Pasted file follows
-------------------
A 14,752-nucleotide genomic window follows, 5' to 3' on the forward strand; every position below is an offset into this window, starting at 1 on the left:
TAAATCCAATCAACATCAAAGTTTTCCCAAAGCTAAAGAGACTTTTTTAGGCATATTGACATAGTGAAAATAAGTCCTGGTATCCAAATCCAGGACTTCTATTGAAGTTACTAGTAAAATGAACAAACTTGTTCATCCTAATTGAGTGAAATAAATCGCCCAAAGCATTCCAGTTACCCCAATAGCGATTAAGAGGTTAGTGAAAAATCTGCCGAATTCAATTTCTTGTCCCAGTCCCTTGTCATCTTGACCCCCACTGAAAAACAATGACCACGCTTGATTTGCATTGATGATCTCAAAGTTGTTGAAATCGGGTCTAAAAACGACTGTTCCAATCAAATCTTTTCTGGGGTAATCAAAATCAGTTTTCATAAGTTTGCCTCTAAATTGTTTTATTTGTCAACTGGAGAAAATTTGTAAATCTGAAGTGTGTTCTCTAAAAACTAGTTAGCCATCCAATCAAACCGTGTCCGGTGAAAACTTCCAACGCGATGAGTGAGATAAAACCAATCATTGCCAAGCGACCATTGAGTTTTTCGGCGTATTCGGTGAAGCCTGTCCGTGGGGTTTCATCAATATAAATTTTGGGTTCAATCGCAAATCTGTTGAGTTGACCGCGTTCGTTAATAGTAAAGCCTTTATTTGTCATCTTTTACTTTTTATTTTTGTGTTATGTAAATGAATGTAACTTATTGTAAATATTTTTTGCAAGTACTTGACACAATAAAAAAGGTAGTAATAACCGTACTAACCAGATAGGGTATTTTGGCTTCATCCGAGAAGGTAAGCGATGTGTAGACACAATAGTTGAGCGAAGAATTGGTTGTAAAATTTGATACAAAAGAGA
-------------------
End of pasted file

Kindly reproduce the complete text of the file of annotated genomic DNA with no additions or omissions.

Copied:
A 14,752-nucleotide genomic window follows, 5' to 3' on the forward strand; every position below is an offset into this window, starting at 1 on the left:
TAAATCCAATCAACATCAAAGTTTTCCCAAAGCTAAAGAGACTTTTTTAGGCATATTGACATAGTGAAAATAAGTCCTGGTATCCAAATCCAGGACTTCTATTGAAGTTACTAGTAAAATGAACAAACTTGTTCATCCTAATTGAGTGAAATAAATCGCCCAAAGCATTCCAGTTACCCCAATAGCGATTAAGAGGTTAGTGAAAAATCTGCCGAATTCAATTTCTTGTCCCAGTCCCTTGTCATCTTGACCCCCACTGAAAAACAATGACCACGCTTGATTTGCATTGATGATCTCAAAGTTGTTGAAATCGGGTCTAAAAACGACTGTTCCAATCAAATCTTTTCTGGGGTAATCAAAATCAGTTTTCATAAGTTTGCCTCTAAATTGTTTTATTTGTCAACTGGAGAAAATTTGTAAATCTGAAGTGTGTTCTCTAAAAACTAGTTAGCCATCCAATCAAACCGTGTCCGGTGAAAACTTCCAACGCGATGAGTGAGATAAAACCAATCATTGCCAAGCGACCATTGAGTTTTTCGGCGTATTCGGTGAAGCCTGTCCGTGGGGTTTCATCAATATAAATTTTGGGTTCAATCGCAAATCTGTTGAGTTGACCGCGTTCGTTAATAGTAAAGCCTTTATTTGTCATCTTTTACTTTTTATTTTTGTGTTATGTAAATGAATGTAACTTATTGTAAATATTTTTTGCAAGTACTTGACACAATAAAAAAGGTAGTAATAACCGTACTAACCAGATAGGGTATTTTGGCTTCATCCGAGAAGGTAAGCGATGTGTAGACACAATAGTTGAGCGAAGAATTGGTTGTAAAATTTGATACAAAAGAGA